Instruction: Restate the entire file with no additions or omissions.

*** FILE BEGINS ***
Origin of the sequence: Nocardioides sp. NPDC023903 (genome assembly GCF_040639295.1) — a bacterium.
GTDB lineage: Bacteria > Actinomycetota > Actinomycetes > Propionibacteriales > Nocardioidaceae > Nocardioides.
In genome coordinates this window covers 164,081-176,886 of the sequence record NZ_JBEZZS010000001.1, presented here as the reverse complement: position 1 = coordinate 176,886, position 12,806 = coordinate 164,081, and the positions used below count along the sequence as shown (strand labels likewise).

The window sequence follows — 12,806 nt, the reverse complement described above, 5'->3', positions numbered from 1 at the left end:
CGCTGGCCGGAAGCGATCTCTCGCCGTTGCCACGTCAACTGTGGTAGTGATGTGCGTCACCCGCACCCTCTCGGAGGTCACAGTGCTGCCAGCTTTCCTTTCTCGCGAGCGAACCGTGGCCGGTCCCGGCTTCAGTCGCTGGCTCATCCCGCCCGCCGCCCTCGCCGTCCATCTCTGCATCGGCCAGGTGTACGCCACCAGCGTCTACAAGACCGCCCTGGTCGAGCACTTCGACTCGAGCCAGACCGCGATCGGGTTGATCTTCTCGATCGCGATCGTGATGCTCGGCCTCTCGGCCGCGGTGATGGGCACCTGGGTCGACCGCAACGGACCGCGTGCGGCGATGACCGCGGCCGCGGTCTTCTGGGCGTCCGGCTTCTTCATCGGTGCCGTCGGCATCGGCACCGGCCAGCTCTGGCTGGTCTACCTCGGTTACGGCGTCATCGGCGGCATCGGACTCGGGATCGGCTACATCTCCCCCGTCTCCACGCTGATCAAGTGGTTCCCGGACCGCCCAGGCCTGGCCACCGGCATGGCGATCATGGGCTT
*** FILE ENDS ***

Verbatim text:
Origin of the sequence: Nocardioides sp. NPDC023903 (genome assembly GCF_040639295.1) — a bacterium.
GTDB lineage: Bacteria > Actinomycetota > Actinomycetes > Propionibacteriales > Nocardioidaceae > Nocardioides.
In genome coordinates this window covers 164,081-176,886 of the sequence record NZ_JBEZZS010000001.1, presented here as the reverse complement: position 1 = coordinate 176,886, position 12,806 = coordinate 164,081, and the positions used below count along the sequence as shown (strand labels likewise).

The window sequence follows — 12,806 nt, the reverse complement described above, 5'->3', positions numbered from 1 at the left end:
CGCTGGCCGGAAGCGATCTCTCGCCGTTGCCACGTCAACTGTGGTAGTGATGTGCGTCACCCGCACCCTCTCGGAGGTCACAGTGCTGCCAGCTTTCCTTTCTCGCGAGCGAACCGTGGCCGGTCCCGGCTTCAGTCGCTGGCTCATCCCGCCCGCCGCCCTCGCCGTCCATCTCTGCATCGGCCAGGTGTACGCCACCAGCGTCTACAAGACCGCCCTGGTCGAGCACTTCGACTCGAGCCAGACCGCGATCGGGTTGATCTTCTCGATCGCGATCGTGATGCTCGGCCTCTCGGCCGCGGTGATGGGCACCTGGGTCGACCGCAACGGACCGCGTGCGGCGATGACCGCGGCCGCGGTCTTCTGGGCGTCCGGCTTCTTCATCGGTGCCGTCGGCATCGGCACCGGCCAGCTCTGGCTGGTCTACCTCGGTTACGGCGTCATCGGCGGCATCGGACTCGGGATCGGCTACATCTCCCCCGTCTCCACGCTGATCAAGTGGTTCCCGGACCGCCCAGGCCTGGCCACCGGCATGGCGATCATGGGCTT